The Road Transport Act-2018 is yet to be put into effect allegedly due to opposition from the transport owners-workers. There is one particular provision that the transport workers are opposing. Is there any justification for their demand to amend the provision?
According to the law, the maximum punishment for killing a person by reckless driving is five years’ imprisonment. It is a non-bailable offence. The provision will only be applicable if a driver kills someone deliberately. The transport workers have been opposing this provision and creating pressure on the government to reduce the punishment to three years’ imprisonment and to make it bailable. They are misinterpreting the provision, saying that they cannot drive with a death warrant hanging over their heads.
There is no justification for their demand because the law only gives five years’ imprisonment for a crime as serious as killing a person. There is no provision of death penalty in the law for deliberately killing a person. With a little background check, the necessity for this provision in the Act will be clear to you. There was an incident in Gazipur where a woman resisted when a trucker was trying to drive his vehicle through her land. She stood in front of the truck and told the driver that she would not let him drive through her land because it will damage it. The driver told her to move away but the woman did not comply. So, he ran her over with his truck, killing the woman instantly. This is an example of a deliberate murder in which a driver killed a person using his truck. There were two more murders like this. When the court gave its verdict in the case, the transport workers called a three-day strike across the country, bringing the whole country to a standstill.
Of the six members of the committee that formulated the Act, four of them were influential leaders of the owners’ and workers’ association and also members of the ruling party. So, the Act is already in favour of the owners and the workers. Now a committee has been formed to amend the law. We do not know what changes are being made because the process is not transparent and the government has not yet revealed anything to the public. Since the law has been passed in parliament, any amendment to the law can only be done there. Therefore, we are not clear whether the committee has been working according to the law.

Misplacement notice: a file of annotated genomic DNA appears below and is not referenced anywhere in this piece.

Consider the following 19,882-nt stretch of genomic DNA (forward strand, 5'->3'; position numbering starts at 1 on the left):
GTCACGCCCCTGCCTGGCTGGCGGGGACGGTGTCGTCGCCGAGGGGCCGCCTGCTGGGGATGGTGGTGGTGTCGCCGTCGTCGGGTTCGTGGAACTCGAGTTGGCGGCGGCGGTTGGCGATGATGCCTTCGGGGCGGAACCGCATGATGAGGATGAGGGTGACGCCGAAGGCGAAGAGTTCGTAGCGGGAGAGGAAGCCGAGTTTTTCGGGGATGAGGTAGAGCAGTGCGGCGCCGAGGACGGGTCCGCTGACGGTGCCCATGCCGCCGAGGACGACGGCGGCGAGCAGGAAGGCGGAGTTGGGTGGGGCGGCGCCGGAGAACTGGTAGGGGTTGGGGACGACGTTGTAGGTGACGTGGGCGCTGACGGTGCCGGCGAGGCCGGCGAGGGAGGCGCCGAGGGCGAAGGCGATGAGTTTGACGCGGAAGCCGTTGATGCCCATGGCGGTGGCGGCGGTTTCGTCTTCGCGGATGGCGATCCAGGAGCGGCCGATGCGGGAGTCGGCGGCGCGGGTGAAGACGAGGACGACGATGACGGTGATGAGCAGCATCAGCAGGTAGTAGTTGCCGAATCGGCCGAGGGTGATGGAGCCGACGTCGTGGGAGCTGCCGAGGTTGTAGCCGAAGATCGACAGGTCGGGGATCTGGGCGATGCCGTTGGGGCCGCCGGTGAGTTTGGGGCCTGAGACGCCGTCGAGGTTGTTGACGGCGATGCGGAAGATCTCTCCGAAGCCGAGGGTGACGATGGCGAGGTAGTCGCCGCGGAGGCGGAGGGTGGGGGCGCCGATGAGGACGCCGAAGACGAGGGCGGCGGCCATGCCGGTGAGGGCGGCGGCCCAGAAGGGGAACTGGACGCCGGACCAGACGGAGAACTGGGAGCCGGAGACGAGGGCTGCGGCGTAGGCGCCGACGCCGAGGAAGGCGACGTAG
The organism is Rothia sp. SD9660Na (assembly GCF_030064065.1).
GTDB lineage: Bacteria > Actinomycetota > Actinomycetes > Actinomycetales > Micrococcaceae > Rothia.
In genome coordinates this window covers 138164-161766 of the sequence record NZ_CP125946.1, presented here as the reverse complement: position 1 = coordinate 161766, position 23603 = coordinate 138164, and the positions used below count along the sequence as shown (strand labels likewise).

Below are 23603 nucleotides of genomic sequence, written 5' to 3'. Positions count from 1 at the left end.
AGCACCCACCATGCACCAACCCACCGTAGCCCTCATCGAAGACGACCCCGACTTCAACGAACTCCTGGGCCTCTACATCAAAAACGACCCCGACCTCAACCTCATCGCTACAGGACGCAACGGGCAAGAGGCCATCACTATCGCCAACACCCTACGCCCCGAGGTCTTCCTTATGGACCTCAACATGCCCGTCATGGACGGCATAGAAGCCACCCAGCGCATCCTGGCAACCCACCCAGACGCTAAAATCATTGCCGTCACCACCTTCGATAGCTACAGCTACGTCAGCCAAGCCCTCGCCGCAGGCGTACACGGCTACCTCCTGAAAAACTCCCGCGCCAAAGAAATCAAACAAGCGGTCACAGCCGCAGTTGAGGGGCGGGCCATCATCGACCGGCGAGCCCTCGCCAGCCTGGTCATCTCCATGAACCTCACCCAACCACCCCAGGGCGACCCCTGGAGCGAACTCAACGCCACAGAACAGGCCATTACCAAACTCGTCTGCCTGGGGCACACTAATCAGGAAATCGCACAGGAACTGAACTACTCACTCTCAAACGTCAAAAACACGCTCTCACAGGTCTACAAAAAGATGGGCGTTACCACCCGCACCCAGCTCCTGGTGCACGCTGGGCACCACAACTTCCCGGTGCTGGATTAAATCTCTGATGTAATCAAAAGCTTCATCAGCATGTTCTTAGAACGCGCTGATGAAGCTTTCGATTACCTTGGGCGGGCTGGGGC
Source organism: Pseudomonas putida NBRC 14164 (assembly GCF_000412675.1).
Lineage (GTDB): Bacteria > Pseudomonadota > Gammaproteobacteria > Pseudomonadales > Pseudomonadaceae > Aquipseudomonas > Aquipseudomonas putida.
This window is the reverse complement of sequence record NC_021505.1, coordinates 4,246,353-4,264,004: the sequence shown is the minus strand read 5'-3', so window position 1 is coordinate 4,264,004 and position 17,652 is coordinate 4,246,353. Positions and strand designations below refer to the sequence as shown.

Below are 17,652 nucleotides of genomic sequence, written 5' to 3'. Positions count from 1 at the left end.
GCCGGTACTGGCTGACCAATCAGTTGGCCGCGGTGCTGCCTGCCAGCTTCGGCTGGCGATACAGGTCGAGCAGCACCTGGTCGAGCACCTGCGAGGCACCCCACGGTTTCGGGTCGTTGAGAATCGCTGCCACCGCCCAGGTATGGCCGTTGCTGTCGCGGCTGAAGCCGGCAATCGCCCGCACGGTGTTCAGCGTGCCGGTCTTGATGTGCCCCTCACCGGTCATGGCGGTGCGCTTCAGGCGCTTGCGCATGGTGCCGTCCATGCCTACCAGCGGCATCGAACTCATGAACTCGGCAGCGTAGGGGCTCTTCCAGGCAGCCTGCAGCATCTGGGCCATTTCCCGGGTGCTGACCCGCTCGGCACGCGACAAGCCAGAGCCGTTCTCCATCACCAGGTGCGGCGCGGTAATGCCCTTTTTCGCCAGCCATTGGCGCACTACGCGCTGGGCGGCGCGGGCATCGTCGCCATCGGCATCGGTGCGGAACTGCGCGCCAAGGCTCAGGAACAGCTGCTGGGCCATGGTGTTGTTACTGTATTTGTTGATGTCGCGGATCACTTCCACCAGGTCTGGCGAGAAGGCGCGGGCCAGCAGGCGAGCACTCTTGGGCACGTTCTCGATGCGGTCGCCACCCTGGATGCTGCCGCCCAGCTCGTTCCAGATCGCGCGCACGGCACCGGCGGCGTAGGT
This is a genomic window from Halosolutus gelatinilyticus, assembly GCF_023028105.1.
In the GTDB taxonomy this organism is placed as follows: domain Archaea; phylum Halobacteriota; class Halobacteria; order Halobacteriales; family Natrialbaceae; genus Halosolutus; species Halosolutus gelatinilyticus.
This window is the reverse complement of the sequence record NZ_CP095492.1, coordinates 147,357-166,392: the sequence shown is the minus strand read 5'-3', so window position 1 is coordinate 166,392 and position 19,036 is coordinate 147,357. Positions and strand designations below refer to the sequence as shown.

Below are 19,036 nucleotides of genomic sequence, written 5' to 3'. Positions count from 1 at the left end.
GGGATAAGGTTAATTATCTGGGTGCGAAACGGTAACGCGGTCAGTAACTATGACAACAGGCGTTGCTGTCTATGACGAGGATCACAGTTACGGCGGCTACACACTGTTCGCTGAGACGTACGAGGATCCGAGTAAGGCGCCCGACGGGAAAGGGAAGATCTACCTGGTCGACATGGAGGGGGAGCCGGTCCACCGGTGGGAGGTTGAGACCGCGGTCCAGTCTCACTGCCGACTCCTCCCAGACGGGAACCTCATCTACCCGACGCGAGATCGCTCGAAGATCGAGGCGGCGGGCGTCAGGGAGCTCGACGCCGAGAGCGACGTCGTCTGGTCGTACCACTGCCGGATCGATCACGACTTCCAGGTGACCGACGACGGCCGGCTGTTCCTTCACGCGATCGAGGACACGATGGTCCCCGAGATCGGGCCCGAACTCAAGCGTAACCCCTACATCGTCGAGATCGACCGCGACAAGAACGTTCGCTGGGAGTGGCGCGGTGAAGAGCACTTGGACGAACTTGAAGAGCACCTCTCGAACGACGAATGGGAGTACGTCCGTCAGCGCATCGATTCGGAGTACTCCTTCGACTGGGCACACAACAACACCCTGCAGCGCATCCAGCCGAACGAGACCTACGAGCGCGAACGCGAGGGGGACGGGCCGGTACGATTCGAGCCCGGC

Did you, from Bangladesh Passengers’ Welfare Association, give any alternative proposal to the government regarding the law?
We had given the government some proposals to make the law people-friendly. We have been talking about reforms in the transport sector for long. We have been saying that people must have a say in this law because it is they who are the victims of anarchy in our transport sector. If the people’s voices are not heard and their participation is not ensured in the various transport committees, enforcing the law will not help develop our transport sector and the anarchy and mismanagement in the sector will continue.
The transport sector has become a big hub for extortion; thousands of crores of taka are being extorted from this sector every year. Extortion in the terminals has been encouraged through this law. Currently, to bring a new bus on the road, the owner has to give a huge amount of bribe to the local transport committees. We demanded that all kinds of extortion, including at the terminals, should be stopped. But our demands were ignored. We have not been given any scope for a bargain in this law.